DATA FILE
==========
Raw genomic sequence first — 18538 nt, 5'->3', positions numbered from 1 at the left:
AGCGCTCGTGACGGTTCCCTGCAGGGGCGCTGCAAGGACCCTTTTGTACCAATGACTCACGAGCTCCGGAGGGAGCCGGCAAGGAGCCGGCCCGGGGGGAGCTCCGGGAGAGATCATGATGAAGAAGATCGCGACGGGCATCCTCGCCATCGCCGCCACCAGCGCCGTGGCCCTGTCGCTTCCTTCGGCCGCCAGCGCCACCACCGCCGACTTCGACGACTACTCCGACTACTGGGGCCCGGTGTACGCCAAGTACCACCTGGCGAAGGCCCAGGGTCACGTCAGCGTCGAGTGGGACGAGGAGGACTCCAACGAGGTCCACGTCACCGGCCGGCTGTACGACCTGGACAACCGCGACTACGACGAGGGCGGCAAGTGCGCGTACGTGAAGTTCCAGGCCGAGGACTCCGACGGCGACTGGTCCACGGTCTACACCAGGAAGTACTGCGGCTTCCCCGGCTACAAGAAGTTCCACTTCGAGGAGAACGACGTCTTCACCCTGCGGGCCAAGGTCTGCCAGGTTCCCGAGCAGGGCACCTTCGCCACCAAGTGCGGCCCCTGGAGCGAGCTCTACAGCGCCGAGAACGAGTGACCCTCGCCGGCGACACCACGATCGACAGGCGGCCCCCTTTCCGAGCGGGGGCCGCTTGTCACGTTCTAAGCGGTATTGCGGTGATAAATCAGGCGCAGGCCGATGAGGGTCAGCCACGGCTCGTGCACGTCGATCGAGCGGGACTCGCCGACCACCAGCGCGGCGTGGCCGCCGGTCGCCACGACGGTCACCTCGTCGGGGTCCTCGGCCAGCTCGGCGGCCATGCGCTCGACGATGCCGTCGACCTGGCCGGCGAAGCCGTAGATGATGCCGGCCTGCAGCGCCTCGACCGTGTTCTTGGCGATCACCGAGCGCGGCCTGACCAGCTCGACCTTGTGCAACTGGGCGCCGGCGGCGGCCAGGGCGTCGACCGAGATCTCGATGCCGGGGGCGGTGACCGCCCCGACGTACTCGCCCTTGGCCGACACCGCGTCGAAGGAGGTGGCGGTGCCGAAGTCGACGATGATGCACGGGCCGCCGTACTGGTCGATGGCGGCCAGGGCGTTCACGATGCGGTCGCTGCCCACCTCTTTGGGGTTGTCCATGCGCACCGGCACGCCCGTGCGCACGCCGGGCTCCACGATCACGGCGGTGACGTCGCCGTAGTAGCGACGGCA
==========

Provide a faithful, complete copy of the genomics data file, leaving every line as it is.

Raw genomic sequence first — 18538 nt, 5'->3', positions numbered from 1 at the left:
AGCGCTCGTGACGGTTCCCTGCAGGGGCGCTGCAAGGACCCTTTTGTACCAATGACTCACGAGCTCCGGAGGGAGCCGGCAAGGAGCCGGCCCGGGGGGAGCTCCGGGAGAGATCATGATGAAGAAGATCGCGACGGGCATCCTCGCCATCGCCGCCACCAGCGCCGTGGCCCTGTCGCTTCCTTCGGCCGCCAGCGCCACCACCGCCGACTTCGACGACTACTCCGACTACTGGGGCCCGGTGTACGCCAAGTACCACCTGGCGAAGGCCCAGGGTCACGTCAGCGTCGAGTGGGACGAGGAGGACTCCAACGAGGTCCACGTCACCGGCCGGCTGTACGACCTGGACAACCGCGACTACGACGAGGGCGGCAAGTGCGCGTACGTGAAGTTCCAGGCCGAGGACTCCGACGGCGACTGGTCCACGGTCTACACCAGGAAGTACTGCGGCTTCCCCGGCTACAAGAAGTTCCACTTCGAGGAGAACGACGTCTTCACCCTGCGGGCCAAGGTCTGCCAGGTTCCCGAGCAGGGCACCTTCGCCACCAAGTGCGGCCCCTGGAGCGAGCTCTACAGCGCCGAGAACGAGTGACCCTCGCCGGCGACACCACGATCGACAGGCGGCCCCCTTTCCGAGCGGGGGCCGCTTGTCACGTTCTAAGCGGTATTGCGGTGATAAATCAGGCGCAGGCCGATGAGGGTCAGCCACGGCTCGTGCACGTCGATCGAGCGGGACTCGCCGACCACCAGCGCGGCGTGGCCGCCGGTCGCCACGACGGTCACCTCGTCGGGGTCCTCGGCCAGCTCGGCGGCCATGCGCTCGACGATGCCGTCGACCTGGCCGGCGAAGCCGTAGATGATGCCGGCCTGCAGCGCCTCGACCGTGTTCTTGGCGATCACCGAGCGCGGCCTGACCAGCTCGACCTTGTGCAACTGGGCGCCGGCGGCGGCCAGGGCGTCGACCGAGATCTCGATGCCGGGGGCGGTGACCGCCCCGACGTACTCGCCCTTGGCCGACACCGCGTCGAAGGAGGTGGCGGTGCCGAAGTCGACGATGATGCACGGGCCGCCGTACTGGTCGATGGCGGCCAGGGCGTTCACGATGCGGTCGCTGCCCACCTCTTTGGGGTTGTCCATGCGCACCGGCACGCCCGTGCGCACGCCGGGCTCCACGATCACGGCGGTGACGTCGCCGTAGTAGCGACGGCA